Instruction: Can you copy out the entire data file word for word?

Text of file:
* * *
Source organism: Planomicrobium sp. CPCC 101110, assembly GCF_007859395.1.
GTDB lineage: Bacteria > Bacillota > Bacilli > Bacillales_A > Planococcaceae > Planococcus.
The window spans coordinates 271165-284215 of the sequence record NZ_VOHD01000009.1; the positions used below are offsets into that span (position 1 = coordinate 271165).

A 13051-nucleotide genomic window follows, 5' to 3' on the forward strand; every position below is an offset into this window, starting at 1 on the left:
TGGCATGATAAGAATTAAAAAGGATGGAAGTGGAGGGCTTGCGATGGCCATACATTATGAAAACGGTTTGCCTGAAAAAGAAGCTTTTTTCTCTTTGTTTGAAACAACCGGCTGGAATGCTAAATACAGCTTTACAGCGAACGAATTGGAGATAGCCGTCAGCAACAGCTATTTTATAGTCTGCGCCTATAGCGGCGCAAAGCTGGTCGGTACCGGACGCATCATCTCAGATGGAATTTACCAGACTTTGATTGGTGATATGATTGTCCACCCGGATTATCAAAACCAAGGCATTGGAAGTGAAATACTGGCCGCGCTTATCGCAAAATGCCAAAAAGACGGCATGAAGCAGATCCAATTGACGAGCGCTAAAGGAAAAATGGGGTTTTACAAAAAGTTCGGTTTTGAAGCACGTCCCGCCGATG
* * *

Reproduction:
Source organism: Planomicrobium sp. CPCC 101110, assembly GCF_007859395.1.
GTDB lineage: Bacteria > Bacillota > Bacilli > Bacillales_A > Planococcaceae > Planococcus.
The window spans coordinates 271165-284215 of the sequence record NZ_VOHD01000009.1; the positions used below are offsets into that span (position 1 = coordinate 271165).

A 13051-nucleotide genomic window follows, 5' to 3' on the forward strand; every position below is an offset into this window, starting at 1 on the left:
TGGCATGATAAGAATTAAAAAGGATGGAAGTGGAGGGCTTGCGATGGCCATACATTATGAAAACGGTTTGCCTGAAAAAGAAGCTTTTTTCTCTTTGTTTGAAACAACCGGCTGGAATGCTAAATACAGCTTTACAGCGAACGAATTGGAGATAGCCGTCAGCAACAGCTATTTTATAGTCTGCGCCTATAGCGGCGCAAAGCTGGTCGGTACCGGACGCATCATCTCAGATGGAATTTACCAGACTTTGATTGGTGATATGATTGTCCACCCGGATTATCAAAACCAAGGCATTGGAAGTGAAATACTGGCCGCGCTTATCGCAAAATGCCAAAAAGACGGCATGAAGCAGATCCAATTGACGAGCGCTAAAGGAAAAATGGGGTTTTACAAAAAGTTCGGTTTTGAAGCACGTCCCGCCGATG